Governance for Owners (GO) is an independent partnership between major institutional share owners, a long-term financial backer and GO senior executives. They have been a Managed Networks' client since 2005 when we designed and built their initial IT infrastructure.
GO appointed Managed Networks due to its experience within the financial services sector and ability to understand the business requirements needed and how technology would support them.
Managed Networks continues to work with GO to support their growth.
As part of the regular account management review process, Managed Networks and GO discussed the business plans for the coming years and the technology options to support them. From this review the following business objectives were identified:
GO needs the ability to add functionality and complexity quickly and easily and at minimum capital cost
Ensuring room for growth whilst maintaining performance
A need to further improve resilience and reduce exposure to hardware failure
A desire to reduce the total cost of ownership (TCO) of IT.
With the useful business life of a server infrastructure being three years, there was a need to refresh this infrastructure. Managed Networks had been testing Microsoft Server 2008 with Hyper-V for some time and this technology provided an opportunity to consolidate their servers (6) into a much smaller server footprint.
Managed Networks therefore recommended a virtualisation strategy, based on Microsoft’s Hyper-V technology, to provide a high-availability failover cluster. Managed Networks recommended GO use Dell’s rack mount servers (PowerEdge 2950’s) and their PowerVault MD3000i for a Storage Area Network (SAN). These offered the best performance for cost solution available at the time.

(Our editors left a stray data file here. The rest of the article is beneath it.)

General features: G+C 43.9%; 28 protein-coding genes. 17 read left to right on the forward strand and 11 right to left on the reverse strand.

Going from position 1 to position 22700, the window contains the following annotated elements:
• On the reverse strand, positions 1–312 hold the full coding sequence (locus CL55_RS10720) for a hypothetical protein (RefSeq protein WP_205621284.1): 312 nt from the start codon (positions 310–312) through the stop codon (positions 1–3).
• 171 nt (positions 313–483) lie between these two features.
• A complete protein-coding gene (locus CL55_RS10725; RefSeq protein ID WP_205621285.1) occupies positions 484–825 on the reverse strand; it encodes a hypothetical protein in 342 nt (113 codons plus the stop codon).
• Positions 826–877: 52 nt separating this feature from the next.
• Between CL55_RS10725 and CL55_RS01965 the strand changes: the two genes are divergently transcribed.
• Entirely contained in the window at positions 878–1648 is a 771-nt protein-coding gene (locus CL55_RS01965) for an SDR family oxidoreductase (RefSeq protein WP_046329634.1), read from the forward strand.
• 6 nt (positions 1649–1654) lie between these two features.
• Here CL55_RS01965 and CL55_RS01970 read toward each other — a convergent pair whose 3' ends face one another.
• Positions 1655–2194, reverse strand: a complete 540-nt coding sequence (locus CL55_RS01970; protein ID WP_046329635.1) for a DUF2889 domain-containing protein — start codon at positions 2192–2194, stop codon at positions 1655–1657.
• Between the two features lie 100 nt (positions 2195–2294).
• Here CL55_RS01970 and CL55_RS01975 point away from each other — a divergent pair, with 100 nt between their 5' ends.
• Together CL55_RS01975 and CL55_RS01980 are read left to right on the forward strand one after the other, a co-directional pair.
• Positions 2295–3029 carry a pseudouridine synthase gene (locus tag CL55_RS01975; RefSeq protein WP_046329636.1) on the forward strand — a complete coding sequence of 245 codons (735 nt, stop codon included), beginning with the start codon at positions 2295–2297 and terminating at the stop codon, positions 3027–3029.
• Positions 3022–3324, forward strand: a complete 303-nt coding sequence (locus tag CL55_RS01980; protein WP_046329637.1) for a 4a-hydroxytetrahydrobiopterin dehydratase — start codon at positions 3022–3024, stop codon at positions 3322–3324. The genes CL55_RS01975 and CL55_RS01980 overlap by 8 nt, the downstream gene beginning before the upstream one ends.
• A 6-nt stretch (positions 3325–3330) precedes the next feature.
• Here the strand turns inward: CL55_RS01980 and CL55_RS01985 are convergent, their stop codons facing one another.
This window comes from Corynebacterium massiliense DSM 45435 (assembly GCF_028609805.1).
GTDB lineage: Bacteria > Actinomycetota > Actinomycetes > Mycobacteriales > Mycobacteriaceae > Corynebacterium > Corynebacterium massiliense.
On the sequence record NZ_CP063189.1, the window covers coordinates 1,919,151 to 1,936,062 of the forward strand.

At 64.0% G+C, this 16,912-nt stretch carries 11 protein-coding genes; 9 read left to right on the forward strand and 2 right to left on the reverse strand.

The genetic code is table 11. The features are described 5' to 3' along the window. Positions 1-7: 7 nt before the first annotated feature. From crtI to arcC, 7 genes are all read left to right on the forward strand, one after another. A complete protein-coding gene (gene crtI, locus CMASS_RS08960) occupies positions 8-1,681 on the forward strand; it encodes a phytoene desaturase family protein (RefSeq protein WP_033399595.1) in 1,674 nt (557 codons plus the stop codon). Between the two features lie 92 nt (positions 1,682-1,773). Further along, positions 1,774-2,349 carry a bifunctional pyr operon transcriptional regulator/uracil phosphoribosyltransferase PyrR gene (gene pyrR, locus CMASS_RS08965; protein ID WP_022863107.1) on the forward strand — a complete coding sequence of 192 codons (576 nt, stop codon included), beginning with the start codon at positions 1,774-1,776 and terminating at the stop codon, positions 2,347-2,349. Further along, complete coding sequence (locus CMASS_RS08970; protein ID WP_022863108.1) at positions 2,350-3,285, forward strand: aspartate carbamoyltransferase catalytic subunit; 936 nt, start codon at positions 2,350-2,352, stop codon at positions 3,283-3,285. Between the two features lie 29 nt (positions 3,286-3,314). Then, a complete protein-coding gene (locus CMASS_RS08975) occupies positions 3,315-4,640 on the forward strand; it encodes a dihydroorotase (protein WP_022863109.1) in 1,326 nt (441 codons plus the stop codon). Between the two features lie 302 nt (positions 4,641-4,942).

To deliver this, Managed Networks developed a project plan that involved building and testing the infrastructure at Managed Networks’ secure site and then deploying to the GO data room.
Through well thought out, goal orientated tasking and project management, any disruption to GO’s services was limited to a single weekend. An additional weekend was used to move further non-core infrastructure servers into the virtual environment.
ConclusionThe system has been proven to be both reliable and resilient and is regularly tested to ensure this is the case. Additionally, one accidental failover occurred whilst addressing an issue without any disruption to services, demonstrating the effectiveness of the solution to a real world event.
GO’s Finance Director also approves. The initial replacement cost, including the hardware purchase and the labour costs to configure them, was nearly 25% less than had the servers been replaced on a like for like basis. There will be even more significant cost gains for the replacement of the next sets of servers that come to the end of their warranty period. These are anticipated to be nearer a 50% saving.
In addition, there is a significant reduction in Total Cost of Ownership (TCO) by virtue of the extended life of the new system, which is estimated to be around 4 years against the normal 3 expected from server equipment. This is then further enhanced by the simplified and reduced administrative IT tasks which further reduce ongoing costs. Over the period, it is anticipated that TCO will reduce by over 30%.
The non-financial benefits to GO have included:
The ability to add functionality and applications without having to add additional hardware.
The network configuration allows for rapid re-deployment of guest servers on different host (physical) servers should there be a host or guest server failure; this provides far more resilience than previously possible without significant hardware investment.
Replacement of end of life servers with a system that is not only fit for purpose now but has the potential to expand with the company’s growth plans.
Enhanced resilience and redundancy to minimise downtime – a crucial aspect for GO’s business.
Overall, minimal disruption, maximum availability and simplified management has made a happy client.